'Insomnia, Waste and Melancholia’ in Samuel Beckett’s The Unnamable


‘Where now? Who now? When now? Unquestioning. I, say I. Unbelieving. Questions, hypotheses, call them that. Keep going on, call that going, call that on’. And so begins Samuel Beckett’s anti-novel The Unnamable. A profoundly disorienting, prolix and indefatigable work, there are no characters, so much as voices, voices that neither sleep nor stay awake, but remain eternally in the restless state that lies between sleep and wakefulness, insentience and cognisance. The voices in The Unnamable are plagued by questions, hypotheses, fickle memories, and volumes of detritus. The question of ‘going on’ envelops Beckett’s text; the narration famously ends with the words ‘you must go on, I can’t go on, I’ll go on’. Beckett’s voices are haunted not by death, nor deprivation, but rather, by the exuberance of existence, of this always ‘having to go on’. If only these voices could sleep. This paper focuses upon patterns of insomnia, melancholia and waste in Samuel Beckett’s The Unnamable (1953). The psychoanalytic theories of Sigmund Freud and Julia Kristeva and the phenomenological theories of Emmanuel Levinas are used to illuminate Beckett’s novel.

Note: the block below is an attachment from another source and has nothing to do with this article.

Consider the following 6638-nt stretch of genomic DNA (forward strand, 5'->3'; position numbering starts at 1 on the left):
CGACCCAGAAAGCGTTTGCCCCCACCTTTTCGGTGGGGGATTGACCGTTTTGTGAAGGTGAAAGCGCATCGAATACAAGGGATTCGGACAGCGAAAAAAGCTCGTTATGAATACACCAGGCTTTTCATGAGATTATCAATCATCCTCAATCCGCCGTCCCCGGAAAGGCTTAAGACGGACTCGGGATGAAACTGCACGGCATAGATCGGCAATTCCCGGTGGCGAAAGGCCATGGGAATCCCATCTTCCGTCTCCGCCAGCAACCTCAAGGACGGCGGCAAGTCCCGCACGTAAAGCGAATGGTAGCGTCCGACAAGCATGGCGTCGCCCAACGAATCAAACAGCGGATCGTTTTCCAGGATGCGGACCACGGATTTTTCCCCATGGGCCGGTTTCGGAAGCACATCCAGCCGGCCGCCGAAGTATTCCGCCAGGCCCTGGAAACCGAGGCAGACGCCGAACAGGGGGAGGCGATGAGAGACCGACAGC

Peer-reviewed, Abstract only


Further information about the London Beckett Seminar may be accessed here

The Author:

Dr Deborah Pike